• The scene in the witcher where they start a fight with the Leshy, which by the connotation given is supposed to be extremely strong, only to have a different monster tear it in half partway through the fight clearly indicating the strength of the new monster.
    • You could have the main villain show up right at the beginning in the first few sessions and utterly destroy an enemy that the party were struggling against. Perhaps the villain takes an item they wanted, or usurping the reward of an arena, etc. which kickstarts the adventure.
  • There are a fair number of movies that have some sort of plotline where one of the party members gets replaced by a doppelganger (Mission Impossible, The Prestige, etc.)
    • This could be something where one of the party members is in on the deception and plays the part of the doppleganger, including backstabbing the party only to have them find out that the real player has been captured and held hostage somewhere.
  • The building gets taken over by hostile forces (Die Hard)
    • The party now has an infiltration/stealth mission on their hands. Provides a wide range of opportunities here:
      • The objective could be getting out of the building
      • There may be hostages that need saving
      • Perhaps the hostile forces are after something inside the building that the party is also after
  • Attributes from individuals are stolen to enhance a particularly evil opressor (Runelords)
    • Could be a heavy role-play adventure where the party has to determine what to do about rulers that are perpetrating these acts to protect their people, or you could go the alternate route where the players are the chosen defenders of the people and are each offered one rune to enhance their capabilities to fight the antagonist who has hundreds.
  • Fire fighters are putting out a house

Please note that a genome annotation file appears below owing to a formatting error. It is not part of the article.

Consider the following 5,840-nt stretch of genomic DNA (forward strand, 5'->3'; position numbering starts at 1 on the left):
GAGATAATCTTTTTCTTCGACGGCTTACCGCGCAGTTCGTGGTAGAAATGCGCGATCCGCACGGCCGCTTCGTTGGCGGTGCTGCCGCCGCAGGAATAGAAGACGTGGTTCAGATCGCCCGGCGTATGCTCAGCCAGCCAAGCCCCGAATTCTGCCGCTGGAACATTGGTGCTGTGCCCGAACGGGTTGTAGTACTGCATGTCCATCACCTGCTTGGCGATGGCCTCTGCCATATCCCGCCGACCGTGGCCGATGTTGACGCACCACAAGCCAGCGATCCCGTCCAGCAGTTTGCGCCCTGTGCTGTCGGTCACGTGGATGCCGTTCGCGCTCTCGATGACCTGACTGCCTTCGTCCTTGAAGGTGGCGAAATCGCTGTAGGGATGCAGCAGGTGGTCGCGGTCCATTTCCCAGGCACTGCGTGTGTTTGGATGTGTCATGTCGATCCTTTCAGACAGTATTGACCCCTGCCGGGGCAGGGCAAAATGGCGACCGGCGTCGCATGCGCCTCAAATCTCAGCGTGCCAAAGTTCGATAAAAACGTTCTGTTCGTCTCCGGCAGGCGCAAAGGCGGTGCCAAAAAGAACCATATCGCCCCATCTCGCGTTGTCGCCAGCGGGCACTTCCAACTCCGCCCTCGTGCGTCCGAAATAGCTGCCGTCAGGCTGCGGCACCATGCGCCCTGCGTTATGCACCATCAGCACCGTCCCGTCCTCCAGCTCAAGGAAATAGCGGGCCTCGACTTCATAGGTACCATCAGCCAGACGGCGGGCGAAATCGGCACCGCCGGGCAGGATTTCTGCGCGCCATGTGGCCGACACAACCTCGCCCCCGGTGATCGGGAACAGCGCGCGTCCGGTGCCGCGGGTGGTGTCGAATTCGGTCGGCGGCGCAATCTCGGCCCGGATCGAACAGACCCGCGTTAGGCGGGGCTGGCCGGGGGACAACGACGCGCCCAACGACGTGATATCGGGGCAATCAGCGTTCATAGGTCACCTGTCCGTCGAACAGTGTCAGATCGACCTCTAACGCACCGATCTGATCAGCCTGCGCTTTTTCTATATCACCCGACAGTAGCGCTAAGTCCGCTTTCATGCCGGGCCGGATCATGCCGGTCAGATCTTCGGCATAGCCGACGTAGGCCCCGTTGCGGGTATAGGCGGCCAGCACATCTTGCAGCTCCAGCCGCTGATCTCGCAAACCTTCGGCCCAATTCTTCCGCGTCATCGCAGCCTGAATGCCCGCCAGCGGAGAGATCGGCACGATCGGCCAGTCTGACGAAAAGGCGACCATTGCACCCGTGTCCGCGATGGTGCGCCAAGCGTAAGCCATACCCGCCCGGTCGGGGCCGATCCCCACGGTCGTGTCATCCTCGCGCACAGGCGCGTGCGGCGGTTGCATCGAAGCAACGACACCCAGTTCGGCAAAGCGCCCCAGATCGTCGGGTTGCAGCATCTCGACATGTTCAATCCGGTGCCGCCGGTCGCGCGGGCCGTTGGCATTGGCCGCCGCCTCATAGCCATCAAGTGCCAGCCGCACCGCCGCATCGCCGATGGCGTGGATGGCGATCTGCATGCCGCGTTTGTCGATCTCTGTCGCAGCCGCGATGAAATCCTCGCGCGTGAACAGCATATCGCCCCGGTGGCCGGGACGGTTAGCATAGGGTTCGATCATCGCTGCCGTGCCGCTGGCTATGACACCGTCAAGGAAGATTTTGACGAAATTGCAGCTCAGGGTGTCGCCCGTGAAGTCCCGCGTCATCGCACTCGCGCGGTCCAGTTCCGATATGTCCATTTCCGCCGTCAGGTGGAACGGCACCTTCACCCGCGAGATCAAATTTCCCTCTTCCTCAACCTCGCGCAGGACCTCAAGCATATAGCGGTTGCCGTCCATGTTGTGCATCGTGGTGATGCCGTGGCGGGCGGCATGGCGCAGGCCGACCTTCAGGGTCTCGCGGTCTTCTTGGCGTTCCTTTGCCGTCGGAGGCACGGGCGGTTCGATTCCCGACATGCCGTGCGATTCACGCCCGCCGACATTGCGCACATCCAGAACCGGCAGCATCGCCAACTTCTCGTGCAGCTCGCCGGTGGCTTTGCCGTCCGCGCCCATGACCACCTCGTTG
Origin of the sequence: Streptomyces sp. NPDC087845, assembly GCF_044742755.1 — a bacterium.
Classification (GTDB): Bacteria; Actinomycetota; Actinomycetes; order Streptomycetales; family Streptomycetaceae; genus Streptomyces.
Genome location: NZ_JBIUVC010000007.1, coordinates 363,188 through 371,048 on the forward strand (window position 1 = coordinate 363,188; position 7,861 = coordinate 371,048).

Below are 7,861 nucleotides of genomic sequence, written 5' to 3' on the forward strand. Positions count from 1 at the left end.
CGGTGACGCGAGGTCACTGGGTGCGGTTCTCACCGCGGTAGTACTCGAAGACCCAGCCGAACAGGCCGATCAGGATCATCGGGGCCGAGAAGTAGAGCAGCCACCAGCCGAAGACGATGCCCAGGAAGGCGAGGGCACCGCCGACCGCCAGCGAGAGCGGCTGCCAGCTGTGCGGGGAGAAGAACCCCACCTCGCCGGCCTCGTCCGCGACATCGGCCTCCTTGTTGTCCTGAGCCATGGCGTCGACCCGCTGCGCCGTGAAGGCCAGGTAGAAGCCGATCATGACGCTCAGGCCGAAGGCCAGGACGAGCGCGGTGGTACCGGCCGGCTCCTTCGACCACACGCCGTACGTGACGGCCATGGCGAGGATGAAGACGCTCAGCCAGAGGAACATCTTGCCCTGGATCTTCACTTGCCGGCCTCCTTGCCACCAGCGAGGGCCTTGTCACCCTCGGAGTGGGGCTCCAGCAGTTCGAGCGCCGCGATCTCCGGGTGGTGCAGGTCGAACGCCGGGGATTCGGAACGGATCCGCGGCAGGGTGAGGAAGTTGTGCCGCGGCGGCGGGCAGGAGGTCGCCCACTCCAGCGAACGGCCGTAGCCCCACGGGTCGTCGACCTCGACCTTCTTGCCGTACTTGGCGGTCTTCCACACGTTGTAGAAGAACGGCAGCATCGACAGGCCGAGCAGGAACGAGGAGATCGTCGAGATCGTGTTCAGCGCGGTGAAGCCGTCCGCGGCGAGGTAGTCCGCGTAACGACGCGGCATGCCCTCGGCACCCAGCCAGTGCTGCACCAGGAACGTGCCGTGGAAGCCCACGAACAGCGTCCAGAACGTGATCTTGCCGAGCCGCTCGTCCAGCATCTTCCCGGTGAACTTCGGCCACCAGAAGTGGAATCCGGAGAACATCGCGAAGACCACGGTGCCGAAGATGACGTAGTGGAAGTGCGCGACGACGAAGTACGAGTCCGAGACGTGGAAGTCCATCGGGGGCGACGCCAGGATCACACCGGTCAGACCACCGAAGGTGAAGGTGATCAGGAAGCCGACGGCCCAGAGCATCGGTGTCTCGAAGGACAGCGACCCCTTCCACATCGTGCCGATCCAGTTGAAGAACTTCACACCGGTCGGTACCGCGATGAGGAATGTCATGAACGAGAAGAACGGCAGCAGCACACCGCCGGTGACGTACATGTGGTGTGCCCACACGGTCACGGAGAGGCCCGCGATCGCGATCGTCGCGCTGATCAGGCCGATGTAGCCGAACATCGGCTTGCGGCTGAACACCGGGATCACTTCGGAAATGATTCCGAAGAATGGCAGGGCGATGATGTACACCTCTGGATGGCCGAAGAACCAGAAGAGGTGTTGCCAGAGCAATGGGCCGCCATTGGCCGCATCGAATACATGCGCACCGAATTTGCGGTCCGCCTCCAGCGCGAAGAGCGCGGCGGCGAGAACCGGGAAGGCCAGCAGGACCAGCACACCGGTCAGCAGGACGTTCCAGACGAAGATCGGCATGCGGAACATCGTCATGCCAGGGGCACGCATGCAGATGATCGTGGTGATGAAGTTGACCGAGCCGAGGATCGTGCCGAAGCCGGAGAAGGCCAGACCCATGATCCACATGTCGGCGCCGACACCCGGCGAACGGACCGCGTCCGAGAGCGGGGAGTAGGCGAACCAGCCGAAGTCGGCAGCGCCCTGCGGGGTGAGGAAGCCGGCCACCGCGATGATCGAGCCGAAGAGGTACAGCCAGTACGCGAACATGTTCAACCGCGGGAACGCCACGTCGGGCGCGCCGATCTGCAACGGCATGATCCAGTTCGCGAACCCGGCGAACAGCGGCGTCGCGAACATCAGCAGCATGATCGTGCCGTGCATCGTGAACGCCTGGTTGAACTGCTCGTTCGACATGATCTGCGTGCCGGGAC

• The players could be caught in a city that is burning down and they have to use their skills, creativity, and imagination to come up with a plan to save some portions of the town. The buildings/people they lose could have a huge impact on the rest of the story and drive the direction the adventure takes.

Expanding from Hook to World

Once you have your hook, it’s time to develop it further and determine how it fits into your world. You don’t have to, and probably shouldn’t, know all the pieces that fall into place in your world from the start. If you build too much structure I find that makes me rigid and challenged when changing to adapt to new information.

  • Is your hook going to be the introduction to the world and then fade away such as an introduction to the BBEG?
  • Is your hook going to be a central characteristic of the world and guide the players throughout the campaign such as being trapped inside a building for the entirety of the story arc?
  • Is your hook going to be the climax, what the players are building towards, such as the 7 legendary artifacts holding the key to salvation?
  • Is it something that shapes the world such as a unique power that only a few have such as a superhero movie?

Planning the Next Steps

Once you have your hook, you can start building out your world. The two critical pieces remaining are the general world and staying two steps ahead of the players which we’ll cover in the next guides.

Knight Vision Creative